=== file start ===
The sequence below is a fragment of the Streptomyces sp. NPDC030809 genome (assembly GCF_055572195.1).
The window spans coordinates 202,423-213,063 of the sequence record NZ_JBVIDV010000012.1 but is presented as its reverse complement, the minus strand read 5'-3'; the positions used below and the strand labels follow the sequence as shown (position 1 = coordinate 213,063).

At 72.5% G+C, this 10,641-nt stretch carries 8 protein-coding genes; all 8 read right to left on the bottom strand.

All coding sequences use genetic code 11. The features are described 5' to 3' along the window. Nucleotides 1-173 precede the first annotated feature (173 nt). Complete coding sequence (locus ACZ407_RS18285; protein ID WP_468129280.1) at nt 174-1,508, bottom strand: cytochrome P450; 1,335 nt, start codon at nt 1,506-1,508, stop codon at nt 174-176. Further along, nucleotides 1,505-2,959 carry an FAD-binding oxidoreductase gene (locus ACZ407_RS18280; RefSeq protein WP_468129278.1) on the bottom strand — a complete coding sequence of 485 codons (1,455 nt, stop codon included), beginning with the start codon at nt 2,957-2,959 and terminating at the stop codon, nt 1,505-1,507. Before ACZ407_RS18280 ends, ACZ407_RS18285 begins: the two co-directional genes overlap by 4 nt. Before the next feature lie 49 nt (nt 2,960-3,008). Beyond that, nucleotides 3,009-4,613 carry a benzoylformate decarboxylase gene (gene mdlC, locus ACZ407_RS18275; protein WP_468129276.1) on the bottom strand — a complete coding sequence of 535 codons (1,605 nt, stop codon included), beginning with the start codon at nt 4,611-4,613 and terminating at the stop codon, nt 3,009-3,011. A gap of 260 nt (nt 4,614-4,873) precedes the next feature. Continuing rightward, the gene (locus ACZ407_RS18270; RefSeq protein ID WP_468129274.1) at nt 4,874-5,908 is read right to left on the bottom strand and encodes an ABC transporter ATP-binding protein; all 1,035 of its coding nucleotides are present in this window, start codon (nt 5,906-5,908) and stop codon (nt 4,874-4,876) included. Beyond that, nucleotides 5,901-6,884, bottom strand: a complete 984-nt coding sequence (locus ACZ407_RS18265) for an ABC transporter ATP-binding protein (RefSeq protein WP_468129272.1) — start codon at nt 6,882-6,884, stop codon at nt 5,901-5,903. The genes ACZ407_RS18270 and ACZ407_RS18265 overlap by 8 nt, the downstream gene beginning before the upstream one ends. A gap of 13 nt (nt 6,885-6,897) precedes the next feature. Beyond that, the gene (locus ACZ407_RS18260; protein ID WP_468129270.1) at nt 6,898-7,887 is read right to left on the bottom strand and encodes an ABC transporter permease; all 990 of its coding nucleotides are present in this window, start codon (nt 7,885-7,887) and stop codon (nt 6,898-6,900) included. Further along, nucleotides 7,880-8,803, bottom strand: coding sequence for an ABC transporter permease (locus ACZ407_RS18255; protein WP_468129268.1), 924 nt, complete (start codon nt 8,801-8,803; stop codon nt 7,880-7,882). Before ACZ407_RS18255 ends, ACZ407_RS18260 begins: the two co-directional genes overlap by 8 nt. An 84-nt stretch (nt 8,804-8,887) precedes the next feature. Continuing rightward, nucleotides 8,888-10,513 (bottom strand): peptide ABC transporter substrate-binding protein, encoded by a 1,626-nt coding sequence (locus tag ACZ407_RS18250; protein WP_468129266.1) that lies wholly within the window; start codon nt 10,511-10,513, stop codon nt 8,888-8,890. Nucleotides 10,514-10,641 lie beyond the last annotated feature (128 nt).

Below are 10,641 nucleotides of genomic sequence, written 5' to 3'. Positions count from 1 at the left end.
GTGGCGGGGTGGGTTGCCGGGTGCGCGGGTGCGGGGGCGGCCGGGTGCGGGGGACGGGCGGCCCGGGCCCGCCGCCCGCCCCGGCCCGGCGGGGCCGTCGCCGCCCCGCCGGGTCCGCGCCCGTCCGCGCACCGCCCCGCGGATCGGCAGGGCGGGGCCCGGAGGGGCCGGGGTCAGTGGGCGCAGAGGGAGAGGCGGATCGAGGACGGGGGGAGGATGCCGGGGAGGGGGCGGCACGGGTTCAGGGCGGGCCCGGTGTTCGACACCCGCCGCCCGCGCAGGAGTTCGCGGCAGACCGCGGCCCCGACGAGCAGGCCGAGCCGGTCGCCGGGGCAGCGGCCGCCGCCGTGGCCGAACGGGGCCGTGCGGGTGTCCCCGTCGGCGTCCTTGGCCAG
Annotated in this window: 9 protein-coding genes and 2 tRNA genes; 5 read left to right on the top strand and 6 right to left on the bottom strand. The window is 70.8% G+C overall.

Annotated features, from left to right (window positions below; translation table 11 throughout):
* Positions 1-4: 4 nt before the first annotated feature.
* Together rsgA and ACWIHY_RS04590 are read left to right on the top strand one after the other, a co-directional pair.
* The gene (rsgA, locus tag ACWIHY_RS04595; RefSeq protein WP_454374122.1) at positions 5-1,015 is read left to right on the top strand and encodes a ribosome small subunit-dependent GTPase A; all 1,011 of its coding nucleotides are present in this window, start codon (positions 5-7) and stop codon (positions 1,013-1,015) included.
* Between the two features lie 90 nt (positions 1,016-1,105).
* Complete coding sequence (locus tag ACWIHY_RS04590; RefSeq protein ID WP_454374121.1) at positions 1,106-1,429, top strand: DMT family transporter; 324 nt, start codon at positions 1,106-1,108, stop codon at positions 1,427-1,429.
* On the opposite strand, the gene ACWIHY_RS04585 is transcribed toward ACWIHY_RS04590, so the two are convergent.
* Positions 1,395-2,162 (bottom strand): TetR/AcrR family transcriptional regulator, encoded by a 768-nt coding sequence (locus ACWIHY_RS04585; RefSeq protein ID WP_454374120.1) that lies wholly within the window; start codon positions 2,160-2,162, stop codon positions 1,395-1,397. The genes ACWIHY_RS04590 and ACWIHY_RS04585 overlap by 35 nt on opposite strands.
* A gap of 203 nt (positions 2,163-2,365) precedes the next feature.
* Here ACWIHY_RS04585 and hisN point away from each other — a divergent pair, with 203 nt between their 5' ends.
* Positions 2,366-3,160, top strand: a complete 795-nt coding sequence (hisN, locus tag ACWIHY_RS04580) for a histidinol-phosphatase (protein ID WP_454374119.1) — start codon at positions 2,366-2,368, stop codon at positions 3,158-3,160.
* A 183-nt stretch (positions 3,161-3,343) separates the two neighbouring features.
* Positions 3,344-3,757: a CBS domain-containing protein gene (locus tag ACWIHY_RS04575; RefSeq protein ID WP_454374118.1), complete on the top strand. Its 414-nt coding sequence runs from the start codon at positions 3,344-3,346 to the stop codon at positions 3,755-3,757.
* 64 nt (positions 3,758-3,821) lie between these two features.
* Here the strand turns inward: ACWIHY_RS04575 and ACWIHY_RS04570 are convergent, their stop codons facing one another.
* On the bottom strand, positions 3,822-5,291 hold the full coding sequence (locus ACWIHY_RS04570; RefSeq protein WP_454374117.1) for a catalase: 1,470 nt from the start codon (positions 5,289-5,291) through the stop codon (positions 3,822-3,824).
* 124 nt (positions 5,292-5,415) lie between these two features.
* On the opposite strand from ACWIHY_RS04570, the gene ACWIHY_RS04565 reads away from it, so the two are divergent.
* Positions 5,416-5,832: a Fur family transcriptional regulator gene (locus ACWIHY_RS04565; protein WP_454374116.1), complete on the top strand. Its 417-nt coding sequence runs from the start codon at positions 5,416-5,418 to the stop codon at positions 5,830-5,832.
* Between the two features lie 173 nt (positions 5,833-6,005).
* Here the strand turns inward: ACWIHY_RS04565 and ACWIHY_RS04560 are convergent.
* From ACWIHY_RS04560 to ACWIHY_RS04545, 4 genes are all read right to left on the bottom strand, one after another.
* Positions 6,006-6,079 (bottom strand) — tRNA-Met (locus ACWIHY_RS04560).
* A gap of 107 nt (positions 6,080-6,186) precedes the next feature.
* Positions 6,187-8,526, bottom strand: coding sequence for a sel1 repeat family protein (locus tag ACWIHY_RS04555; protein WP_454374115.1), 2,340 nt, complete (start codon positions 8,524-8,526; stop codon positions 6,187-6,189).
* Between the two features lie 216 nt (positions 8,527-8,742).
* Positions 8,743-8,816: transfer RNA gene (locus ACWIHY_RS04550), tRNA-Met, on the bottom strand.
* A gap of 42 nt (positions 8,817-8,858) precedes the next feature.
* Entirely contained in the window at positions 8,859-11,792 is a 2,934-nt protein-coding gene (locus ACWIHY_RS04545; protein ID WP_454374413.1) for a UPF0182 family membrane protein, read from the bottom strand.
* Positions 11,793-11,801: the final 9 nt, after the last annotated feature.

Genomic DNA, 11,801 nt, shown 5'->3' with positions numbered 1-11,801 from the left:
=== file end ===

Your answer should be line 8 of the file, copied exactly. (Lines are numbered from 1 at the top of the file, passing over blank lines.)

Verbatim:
Annotated features, from left to right (window positions below; translation table 11 throughout):